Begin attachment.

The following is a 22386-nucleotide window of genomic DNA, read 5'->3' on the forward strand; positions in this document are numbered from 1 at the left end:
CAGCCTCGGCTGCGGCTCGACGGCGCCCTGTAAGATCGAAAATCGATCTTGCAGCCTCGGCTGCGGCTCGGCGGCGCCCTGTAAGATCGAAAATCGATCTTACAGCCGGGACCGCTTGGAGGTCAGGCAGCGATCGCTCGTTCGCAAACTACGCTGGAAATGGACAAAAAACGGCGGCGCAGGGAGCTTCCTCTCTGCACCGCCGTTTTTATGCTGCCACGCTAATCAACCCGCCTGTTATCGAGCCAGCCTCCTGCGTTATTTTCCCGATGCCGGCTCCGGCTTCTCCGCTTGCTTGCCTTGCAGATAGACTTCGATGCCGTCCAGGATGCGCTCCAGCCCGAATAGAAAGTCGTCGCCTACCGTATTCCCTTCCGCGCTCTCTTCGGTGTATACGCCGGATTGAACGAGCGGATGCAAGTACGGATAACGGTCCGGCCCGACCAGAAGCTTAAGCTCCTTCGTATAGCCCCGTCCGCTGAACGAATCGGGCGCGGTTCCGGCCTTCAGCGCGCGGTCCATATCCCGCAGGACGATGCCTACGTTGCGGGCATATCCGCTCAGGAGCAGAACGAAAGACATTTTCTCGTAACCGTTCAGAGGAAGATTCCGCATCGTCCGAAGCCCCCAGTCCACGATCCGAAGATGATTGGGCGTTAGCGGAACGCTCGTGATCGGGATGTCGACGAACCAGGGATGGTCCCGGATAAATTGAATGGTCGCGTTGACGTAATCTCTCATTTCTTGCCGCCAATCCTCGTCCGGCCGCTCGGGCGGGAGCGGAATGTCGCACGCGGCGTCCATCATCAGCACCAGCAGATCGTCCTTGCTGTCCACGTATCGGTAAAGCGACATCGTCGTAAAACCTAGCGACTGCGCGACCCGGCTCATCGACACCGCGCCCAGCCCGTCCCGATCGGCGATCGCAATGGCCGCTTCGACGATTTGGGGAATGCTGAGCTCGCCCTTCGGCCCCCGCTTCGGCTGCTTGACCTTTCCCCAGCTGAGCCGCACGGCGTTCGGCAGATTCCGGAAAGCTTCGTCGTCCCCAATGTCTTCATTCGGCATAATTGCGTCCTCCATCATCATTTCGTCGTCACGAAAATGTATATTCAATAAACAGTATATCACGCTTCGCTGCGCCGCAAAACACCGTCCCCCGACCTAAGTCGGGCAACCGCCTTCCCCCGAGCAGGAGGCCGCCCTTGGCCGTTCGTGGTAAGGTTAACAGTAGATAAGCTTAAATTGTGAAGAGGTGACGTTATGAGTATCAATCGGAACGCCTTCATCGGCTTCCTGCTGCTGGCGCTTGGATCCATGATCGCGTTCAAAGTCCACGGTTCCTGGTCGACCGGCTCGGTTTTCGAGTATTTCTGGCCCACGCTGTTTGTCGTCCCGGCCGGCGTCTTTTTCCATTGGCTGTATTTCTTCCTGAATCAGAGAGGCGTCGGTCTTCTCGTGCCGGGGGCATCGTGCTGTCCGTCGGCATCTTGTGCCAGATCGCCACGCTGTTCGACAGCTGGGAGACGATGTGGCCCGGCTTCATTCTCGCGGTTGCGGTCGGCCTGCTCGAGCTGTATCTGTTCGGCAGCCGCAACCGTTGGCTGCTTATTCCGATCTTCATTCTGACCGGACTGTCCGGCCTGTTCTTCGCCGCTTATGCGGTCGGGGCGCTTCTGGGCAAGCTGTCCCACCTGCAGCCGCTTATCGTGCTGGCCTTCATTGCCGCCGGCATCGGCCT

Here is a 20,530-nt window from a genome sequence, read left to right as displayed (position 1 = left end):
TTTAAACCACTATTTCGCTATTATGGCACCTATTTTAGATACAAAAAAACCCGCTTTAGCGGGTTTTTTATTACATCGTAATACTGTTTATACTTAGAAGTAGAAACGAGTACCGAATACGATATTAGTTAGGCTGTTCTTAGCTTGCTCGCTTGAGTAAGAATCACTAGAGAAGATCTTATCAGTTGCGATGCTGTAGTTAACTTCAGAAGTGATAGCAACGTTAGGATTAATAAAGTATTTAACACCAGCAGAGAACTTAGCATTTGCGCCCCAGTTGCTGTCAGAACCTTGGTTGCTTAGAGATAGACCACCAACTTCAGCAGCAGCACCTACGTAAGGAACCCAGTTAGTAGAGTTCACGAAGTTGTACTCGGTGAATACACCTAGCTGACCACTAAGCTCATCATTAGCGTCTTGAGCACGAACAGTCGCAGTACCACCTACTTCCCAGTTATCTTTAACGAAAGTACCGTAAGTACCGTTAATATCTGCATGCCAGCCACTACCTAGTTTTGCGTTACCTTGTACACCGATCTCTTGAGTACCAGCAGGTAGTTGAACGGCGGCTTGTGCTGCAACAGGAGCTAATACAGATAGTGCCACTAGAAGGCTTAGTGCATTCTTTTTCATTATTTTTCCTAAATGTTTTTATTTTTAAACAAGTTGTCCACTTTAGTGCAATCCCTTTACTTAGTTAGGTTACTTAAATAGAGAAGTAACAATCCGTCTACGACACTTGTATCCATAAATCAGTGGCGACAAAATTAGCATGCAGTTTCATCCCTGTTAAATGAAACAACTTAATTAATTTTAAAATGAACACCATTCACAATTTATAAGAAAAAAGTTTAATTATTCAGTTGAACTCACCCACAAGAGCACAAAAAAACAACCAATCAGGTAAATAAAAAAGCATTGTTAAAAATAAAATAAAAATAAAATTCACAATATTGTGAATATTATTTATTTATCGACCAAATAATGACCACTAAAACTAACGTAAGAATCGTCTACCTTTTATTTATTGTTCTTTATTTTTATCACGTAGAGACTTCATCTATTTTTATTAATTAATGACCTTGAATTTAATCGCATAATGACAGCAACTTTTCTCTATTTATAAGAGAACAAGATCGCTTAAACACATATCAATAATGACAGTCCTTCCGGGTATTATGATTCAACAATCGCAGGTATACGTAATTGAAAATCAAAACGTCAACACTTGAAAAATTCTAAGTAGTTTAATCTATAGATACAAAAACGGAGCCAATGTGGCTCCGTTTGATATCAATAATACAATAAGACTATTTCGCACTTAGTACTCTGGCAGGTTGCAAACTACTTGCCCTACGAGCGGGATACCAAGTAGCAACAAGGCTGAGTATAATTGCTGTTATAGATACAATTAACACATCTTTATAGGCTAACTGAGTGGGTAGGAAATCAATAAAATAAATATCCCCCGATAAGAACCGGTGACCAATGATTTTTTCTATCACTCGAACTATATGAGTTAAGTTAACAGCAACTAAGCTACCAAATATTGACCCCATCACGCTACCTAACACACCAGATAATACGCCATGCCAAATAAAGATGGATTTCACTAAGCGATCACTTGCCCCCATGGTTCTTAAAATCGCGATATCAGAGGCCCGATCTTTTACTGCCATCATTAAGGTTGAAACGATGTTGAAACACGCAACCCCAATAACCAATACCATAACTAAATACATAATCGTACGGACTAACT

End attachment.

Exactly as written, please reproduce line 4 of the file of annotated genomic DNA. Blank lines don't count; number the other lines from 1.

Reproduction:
TTTAAACCACTATTTCGCTATTATGGCACCTATTTTAGATACAAAAAAACCCGCTTTAGCGGGTTTTTTATTACATCGTAATACTGTTTATACTTAGAAGTAGAAACGAGTACCGAATACGATATTAGTTAGGCTGTTCTTAGCTTGCTCGCTTGAGTAAGAATCACTAGAGAAGATCTTATCAGTTGCGATGCTGTAGTTAACTTCAGAAGTGATAGCAACGTTAGGATTAATAAAGTATTTAACACCAGCAGAGAACTTAGCATTTGCGCCCCAGTTGCTGTCAGAACCTTGGTTGCTTAGAGATAGACCACCAACTTCAGCAGCAGCACCTACGTAAGGAACCCAGTTAGTAGAGTTCACGAAGTTGTACTCGGTGAATACACCTAGCTGACCACTAAGCTCATCATTAGCGTCTTGAGCACGAACAGTCGCAGTACCACCTACTTCCCAGTTATCTTTAACGAAAGTACCGTAAGTACCGTTAATATCTGCATGCCAGCCACTACCTAGTTTTGCGTTACCTTGTACACCGATCTCTTGAGTACCAGCAGGTAGTTGAACGGCGGCTTGTGCTGCAACAGGAGCTAATACAGATAGTGCCACTAGAAGGCTTAGTGCATTCTTTTTCATTATTTTTCCTAAATGTTTTTATTTTTAAACAAGTTGTCCACTTTAGTGCAATCCCTTTACTTAGTTAGGTTACTTAAATAGAGAAGTAACAATCCGTCTACGACACTTGTATCCATAAATCAGTGGCGACAAAATTAGCATGCAGTTTCATCCCTGTTAAATGAAACAACTTAATTAATTTTAAAATGAACACCATTCACAATTTATAAGAAAAAAGTTTAATTATTCAGTTGAACTCACCCACAAGAGCACAAAAAAACAACCAATCAGGTAAATAAAAAAGCATTGTTAAAAATAAAATAAAAATAAAATTCACAATATTGTGAATATTATTTATTTATCGACCAAATAATGACCACTAAAACTAACGTAAGAATCGTCTACCTTTTATTTATTGTTCTTTATTTTTATCACGTAGAGACTTCATCTATTTTTATTAATTAATGACCTTGAATTTAATCGCATAATGACAGCAACTTTTCTCTATTTATAAGAGAACAAGATCGCTTAAACACATATCAATAATGACAGTCCTTCCGGGTATTATGATTCAACAATCGCAGGTATACGTAATTGAAAATCAAAACGTCAACACTTGAAAAATTCTAAGTAGTTTAATCTATAGATACAAAAACGGAGCCAATGTGGCTCCGTTTGATATCAATAATACAATAAGACTATTTCGCACTTAGTACTCTGGCAGGTTGCAAACTACTTGCCCTACGAGCGGGATACCAAGTAGCAACAAGGCTGAGTATAATTGCTGTTATAGATACAATTAACACATCTTTATAGGCTAACTGAGTGGGTAGGAAATCAATAAAATAAATATCCCCCGATAAGAACCGGTGACCAATGATTTTTTCTATCACTCGAACTATATGAGTTAAGTTAACAGCAACTAAGCTACCAAATATTGACCCCATCACGCTACCTAACACACCAGATAATACGCCATGCCAAATAAAGATGGATTTCACTAAGCGATCACTTGCCCCCATGGTTCTTAAAATCGCGATATCAGAGGCCCGATCTTTTACTGCCATCATTAAGGTTGAAACGATGTTGAAACACGCAACCCCAATAACCAATACCATAACTAAATACATAATCGTACGGACTAACT